[at-l] Afghan Mineral Deposits

Tim Rich athiker89 at yahoo.com
Mon Jun 14 07:38:00 CDT 2010


It's true.  Darius went there to have his baby shoes bronzed.

--- On Sun, 6/13/10, David Addleton <dfaddleton at gmail.com> wrote:

> From: David Addleton <dfaddleton at gmail.com>
> Subject: Re: [at-l] Afghan Mineral Deposits
> To: "giniajim" <jplynch at crosslink.net>
> Cc: at-l at backcountry.net
> Date: Sunday, June 13, 2010, 10:31 PM
> This is off topic; however,
> Afghanistan has been known for something
> like 5 or 6,000 years for its gold and lapis lazuli
> deposits and for
> its copper. Prior even to Alexander the Great,
> civilizations fought
> over them . . . Here is the stomping grounds of Zoroaster,
> the first
> and only non-semitic "prophet" whose religion the Persian
> kings
> adopted and spread to the semitic peoples through the
> Persian
> captivity of the Israelites . . . . Once again we can thank
> the Brits,
> who, together with the Americans and the Soviets, carved up
> Central
> Asia into "countries" with arbitrary borders cutting
> through then
> indigenous ethnic groups . . . . Not just Afghanistan, but
> most of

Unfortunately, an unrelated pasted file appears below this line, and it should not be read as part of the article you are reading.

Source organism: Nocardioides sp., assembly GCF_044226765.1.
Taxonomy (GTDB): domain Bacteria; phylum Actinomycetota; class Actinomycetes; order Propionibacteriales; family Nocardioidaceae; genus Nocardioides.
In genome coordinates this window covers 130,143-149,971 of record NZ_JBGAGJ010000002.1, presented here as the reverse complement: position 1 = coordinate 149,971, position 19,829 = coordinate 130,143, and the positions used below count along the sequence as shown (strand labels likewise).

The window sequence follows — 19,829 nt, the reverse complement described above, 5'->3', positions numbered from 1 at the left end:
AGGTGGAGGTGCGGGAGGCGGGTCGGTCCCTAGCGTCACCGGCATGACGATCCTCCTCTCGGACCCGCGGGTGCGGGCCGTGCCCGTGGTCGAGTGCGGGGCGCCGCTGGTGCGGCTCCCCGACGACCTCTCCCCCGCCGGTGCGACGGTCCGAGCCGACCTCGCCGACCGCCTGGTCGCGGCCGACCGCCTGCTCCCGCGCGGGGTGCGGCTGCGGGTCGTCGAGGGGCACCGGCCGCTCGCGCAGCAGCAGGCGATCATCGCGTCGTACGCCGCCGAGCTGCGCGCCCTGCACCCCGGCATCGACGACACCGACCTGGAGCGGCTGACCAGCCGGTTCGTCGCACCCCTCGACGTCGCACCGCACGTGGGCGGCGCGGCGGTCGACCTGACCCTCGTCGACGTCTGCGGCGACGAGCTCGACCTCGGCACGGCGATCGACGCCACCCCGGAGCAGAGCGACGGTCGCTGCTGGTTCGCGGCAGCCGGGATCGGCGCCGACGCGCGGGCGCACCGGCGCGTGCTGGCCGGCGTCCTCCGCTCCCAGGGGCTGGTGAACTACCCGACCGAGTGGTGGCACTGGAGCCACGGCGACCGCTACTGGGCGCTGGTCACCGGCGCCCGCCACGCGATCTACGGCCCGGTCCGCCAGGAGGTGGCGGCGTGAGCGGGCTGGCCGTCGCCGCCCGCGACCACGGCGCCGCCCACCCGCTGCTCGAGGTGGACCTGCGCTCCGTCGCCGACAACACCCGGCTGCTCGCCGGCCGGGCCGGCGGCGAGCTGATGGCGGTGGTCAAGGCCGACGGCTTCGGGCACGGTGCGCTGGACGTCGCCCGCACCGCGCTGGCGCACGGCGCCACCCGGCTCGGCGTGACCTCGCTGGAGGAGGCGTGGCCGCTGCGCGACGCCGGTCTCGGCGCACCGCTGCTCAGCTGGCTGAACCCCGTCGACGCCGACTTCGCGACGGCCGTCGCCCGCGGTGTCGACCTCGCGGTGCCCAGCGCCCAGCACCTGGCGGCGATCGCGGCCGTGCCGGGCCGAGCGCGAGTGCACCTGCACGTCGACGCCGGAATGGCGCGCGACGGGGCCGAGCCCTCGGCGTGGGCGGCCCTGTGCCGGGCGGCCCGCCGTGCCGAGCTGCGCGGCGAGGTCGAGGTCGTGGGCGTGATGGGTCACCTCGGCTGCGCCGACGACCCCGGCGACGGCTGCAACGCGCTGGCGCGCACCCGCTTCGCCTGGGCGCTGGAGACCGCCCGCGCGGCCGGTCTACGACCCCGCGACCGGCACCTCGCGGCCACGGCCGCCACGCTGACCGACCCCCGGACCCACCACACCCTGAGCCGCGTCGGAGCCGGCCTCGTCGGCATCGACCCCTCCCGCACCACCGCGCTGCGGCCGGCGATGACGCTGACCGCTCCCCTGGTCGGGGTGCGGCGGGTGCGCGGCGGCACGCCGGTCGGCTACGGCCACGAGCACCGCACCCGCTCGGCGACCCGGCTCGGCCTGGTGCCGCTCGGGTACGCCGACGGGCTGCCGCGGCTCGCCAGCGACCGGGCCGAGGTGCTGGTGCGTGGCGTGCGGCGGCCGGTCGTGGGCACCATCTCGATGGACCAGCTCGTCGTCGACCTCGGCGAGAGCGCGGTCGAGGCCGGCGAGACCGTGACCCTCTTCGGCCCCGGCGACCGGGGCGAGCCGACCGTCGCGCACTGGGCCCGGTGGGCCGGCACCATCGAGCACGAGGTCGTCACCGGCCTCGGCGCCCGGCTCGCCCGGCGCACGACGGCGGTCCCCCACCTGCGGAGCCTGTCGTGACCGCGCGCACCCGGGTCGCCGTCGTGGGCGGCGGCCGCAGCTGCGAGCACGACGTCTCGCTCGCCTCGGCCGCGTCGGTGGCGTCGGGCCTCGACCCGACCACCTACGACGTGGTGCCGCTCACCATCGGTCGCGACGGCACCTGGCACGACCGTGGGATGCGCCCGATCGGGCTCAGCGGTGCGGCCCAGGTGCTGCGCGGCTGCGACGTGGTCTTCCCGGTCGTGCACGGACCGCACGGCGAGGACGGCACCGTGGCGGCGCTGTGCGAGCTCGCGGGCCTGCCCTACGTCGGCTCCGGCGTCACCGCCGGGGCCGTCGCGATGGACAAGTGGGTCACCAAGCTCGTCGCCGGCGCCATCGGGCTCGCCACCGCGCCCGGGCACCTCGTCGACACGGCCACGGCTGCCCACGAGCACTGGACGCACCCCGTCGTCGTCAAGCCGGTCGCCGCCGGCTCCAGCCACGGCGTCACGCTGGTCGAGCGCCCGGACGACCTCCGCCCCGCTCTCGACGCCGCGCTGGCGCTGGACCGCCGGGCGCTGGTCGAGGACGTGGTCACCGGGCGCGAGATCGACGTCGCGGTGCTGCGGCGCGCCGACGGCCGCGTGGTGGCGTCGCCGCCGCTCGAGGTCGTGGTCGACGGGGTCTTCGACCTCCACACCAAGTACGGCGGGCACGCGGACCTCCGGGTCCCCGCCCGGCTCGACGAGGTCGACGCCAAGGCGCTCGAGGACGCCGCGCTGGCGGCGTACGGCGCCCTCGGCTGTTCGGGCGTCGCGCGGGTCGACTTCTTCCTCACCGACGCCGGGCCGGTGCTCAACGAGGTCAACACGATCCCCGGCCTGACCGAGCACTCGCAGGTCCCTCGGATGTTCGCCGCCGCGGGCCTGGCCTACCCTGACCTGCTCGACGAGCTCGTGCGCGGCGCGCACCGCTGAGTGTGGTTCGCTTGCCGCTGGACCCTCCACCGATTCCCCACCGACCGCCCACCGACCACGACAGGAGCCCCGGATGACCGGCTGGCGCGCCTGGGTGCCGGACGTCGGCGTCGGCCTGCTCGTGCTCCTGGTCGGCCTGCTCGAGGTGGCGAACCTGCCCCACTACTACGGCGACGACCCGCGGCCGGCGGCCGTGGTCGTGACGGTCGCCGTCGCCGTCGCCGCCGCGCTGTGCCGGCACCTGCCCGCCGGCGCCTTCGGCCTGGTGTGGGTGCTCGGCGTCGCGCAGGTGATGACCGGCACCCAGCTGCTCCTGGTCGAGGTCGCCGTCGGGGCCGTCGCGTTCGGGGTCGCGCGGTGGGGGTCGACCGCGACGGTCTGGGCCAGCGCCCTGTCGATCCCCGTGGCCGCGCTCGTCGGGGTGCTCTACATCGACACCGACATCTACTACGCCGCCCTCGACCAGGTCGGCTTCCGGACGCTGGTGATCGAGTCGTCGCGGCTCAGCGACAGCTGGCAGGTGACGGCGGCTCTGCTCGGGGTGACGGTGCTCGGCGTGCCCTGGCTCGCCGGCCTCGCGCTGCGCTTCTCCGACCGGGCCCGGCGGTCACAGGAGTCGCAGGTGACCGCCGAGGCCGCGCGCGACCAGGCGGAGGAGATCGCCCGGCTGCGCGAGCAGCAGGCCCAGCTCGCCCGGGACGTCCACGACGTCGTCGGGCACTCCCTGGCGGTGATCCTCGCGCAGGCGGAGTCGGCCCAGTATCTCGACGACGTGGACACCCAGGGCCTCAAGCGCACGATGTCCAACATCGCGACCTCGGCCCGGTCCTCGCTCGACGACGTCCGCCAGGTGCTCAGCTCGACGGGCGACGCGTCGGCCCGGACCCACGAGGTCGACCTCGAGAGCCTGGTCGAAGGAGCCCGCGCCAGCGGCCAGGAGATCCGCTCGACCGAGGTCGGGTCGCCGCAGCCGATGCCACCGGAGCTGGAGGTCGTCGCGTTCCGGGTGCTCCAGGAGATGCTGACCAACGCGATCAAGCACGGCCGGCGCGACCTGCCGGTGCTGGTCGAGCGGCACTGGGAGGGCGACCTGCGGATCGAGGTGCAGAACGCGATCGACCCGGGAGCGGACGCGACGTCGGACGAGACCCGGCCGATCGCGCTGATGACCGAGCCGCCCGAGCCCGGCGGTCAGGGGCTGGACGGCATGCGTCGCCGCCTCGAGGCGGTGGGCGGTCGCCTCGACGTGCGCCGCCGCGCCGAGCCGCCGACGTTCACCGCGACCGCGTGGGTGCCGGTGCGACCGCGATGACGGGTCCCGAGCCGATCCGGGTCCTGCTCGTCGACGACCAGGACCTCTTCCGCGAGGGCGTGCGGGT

> Central Asia is rising in importance because of natural
> resources
> coveted by India, China, Pakistan, Iran, Russia, Europe,
> and the US of
> A . . . This is an old, even ancient, game for influence,
> power over
> these resources in a land which has known almost no peace
> since human
> beings first started smelting copper and gold and making
> lapis
> jewelry. I seriously doubt it's a "game changer" except
> insofar as it
> further motivates greed amongst the aforementioned powers .
> . . .
> 
> 
> On Sun, Jun 13, 2010 at 9:44 PM, giniajim <jplynch at crosslink.net>
> wrote:
> > Might be a game changer......
> >
> > Breaking News Alert
> > The New York Times
> > Sun, June 13, 2010 -- 9:22 PM ET
> > -----
> >
> > U.S. Discovers Nearly $1 Trillion in Afghan Mineral
> Deposits
> >
> > The United States has discovered nearly $1 trillion
> in
> > untapped mineral deposits in Afghanistan, far beyond
> any
> > previously known reserves and enough to fundamentally
> alter
> > the Afghan economy and perhaps the Afghan war itself,
> > according to senior American government officials.
> >
> > The previously unknown deposits -- including huge
> veins of
> > iron, copper, cobalt, gold and critical industrial
> metals
> > like lithium -- are so big and include so many
> minerals that
> > are essential to modern industry that Afghanistan
> could
> > eventually be transformed into one of the most
> important
> > mining centers in the world, the United States
> officials
> > believe.
> >
> > Read More:
> > http://www.nytimes.com/2010/06/14/world/asia/14minerals.html?emc=na
> >
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